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Annals of Surgical Oncology

, Volume 20, Issue 12, pp 3732–3739 | Cite as

Cost-Effectiveness of Minimally Invasive Versus Open Esophagectomy for Esophageal Cancer

  • Lawrence Lee
  • Monisha Sudarshan
  • Chao Li
  • Eric Latimer
  • Gerald M. Fried
  • David S. Mulder
  • Liane S. Feldman
  • Lorenzo E. FerriEmail author
Healthcare Policy and Outcomes

Abstract

Background

A recent randomized trial comparing minimally invasive (MIE) and open esophagectomy for esophageal cancer reported improved short-term outcomes. However, MIE has increased operative costs, and it is unclear whether the short-term benefits of MIE outweigh the increased operative costs. Therefore, the objective of this study was to determine the cost-effectiveness of MIE compared to open esophagectomy for esophageal cancer.

Methods

A decision-analysis model was developed to estimate the expected costs and outcomes after MIE and open esophagectomy from a health care system perspective with a time horizon of 1 year. Costs were represented in 2012 Canadian dollars, and effectiveness was measured in quality-adjusted life-years (QALYs). Probabilistic sensitivity analysis assessed parameter uncertainty.

Results

MIE was estimated to cost $1641 (95 % confidence interval 1565, 1718) less than open esophagectomy, with an incremental gain of 0.022 QALYs (95 % confidence interval 0.021, 0.023). MIE was therefore dominant over open esophagectomy. On deterministic sensitivity analyses, the results were most sensitive to variations in length of stay. Probabilistic sensitivity analysis demonstrated the robustness of the base case result, with 66, 77, and 82 % probabilities of cost-effectiveness at willingness-to-pay thresholds of $0/QALY, $50,000/QALY, and $100,000/QALY, respectively.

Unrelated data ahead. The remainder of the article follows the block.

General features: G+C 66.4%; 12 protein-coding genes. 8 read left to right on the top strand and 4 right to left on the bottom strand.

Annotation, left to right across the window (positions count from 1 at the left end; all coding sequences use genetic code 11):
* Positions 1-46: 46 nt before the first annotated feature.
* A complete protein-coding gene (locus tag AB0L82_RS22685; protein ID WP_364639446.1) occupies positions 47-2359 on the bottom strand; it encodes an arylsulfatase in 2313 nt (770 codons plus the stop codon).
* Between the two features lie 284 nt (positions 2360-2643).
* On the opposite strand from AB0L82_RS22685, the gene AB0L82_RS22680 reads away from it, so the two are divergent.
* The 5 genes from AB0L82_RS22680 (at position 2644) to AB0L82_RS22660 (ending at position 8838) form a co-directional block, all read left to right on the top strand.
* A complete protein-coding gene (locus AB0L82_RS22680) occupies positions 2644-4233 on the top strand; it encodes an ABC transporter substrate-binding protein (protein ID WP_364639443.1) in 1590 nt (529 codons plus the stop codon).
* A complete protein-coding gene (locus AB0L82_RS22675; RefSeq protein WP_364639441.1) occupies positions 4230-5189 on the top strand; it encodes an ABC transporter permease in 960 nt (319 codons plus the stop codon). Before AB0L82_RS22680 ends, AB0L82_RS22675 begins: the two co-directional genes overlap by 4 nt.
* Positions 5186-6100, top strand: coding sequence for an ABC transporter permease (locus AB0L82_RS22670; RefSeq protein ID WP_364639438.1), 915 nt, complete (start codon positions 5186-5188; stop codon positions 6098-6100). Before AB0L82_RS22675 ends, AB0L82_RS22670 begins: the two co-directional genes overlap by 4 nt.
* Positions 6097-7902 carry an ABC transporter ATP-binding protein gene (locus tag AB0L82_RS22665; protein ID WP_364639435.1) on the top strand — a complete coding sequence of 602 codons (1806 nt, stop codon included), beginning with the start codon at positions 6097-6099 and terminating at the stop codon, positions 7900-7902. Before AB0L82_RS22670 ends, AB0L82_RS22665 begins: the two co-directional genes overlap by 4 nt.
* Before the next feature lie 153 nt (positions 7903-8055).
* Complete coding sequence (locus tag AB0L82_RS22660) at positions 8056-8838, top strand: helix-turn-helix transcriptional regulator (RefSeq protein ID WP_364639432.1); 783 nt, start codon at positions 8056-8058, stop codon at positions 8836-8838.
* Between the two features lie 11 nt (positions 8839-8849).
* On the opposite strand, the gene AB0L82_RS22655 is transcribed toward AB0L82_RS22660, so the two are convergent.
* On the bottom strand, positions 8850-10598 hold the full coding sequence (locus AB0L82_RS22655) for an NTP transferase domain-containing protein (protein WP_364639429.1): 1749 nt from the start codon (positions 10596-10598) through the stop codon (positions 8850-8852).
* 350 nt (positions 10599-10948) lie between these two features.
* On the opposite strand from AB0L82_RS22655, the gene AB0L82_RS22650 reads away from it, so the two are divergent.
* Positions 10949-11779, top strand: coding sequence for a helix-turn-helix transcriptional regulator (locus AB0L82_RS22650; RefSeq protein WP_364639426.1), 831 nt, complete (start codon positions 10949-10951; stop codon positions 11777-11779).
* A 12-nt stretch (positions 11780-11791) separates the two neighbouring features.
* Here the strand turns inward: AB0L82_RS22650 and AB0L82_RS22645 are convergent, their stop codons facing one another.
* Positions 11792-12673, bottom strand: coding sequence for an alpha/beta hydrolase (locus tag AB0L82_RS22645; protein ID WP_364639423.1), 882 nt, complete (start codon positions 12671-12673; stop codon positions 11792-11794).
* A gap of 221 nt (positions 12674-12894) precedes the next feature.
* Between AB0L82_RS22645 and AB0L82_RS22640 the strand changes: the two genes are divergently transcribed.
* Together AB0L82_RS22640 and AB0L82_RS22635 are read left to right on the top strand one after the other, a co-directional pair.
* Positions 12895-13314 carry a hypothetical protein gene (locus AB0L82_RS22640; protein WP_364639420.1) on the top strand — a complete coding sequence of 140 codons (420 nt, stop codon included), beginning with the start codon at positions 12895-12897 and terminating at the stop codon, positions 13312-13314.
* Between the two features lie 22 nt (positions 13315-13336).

Conclusions

MIE is cost-effective compared to open esophagectomy in patients with resectable esophageal cancer.

Keywords

Esophageal Cancer Probabilistic Sensitivity Analysis Open Resection Minimally Invasive Esophagectomy Open Esophagectomy 
These keywords were added by machine and not by the authors. This process is experimental and the keywords may be updated as the learning algorithm improves.

Notes

Conflict of interest

The authors declare no conflict of interest.

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Copyright information

© Society of Surgical Oncology 2013

Authors and Affiliations

  • Lawrence Lee
    • 1
  • Monisha Sudarshan
    • 2
  • Chao Li
    • 1
  • Eric Latimer
    • 3
  • Gerald M. Fried
    • 1
  • David S. Mulder
    • 2
  • Liane S. Feldman
    • 1
  • Lorenzo E. Ferri
    • 1
    • 2
    Email author
  1. 1.Steinberg-Bernstein Centre for Minimally Invasive Surgery and InnovationMcGill University Health CentreMontrealCanada
  2. 2.Division of Thoracic SurgeryMcGill University Health CentreMontrealCanada
  3. 3.Department of Epidemiology, Biostatistics and Occupational HealthMcGill UniversityMontrealCanada

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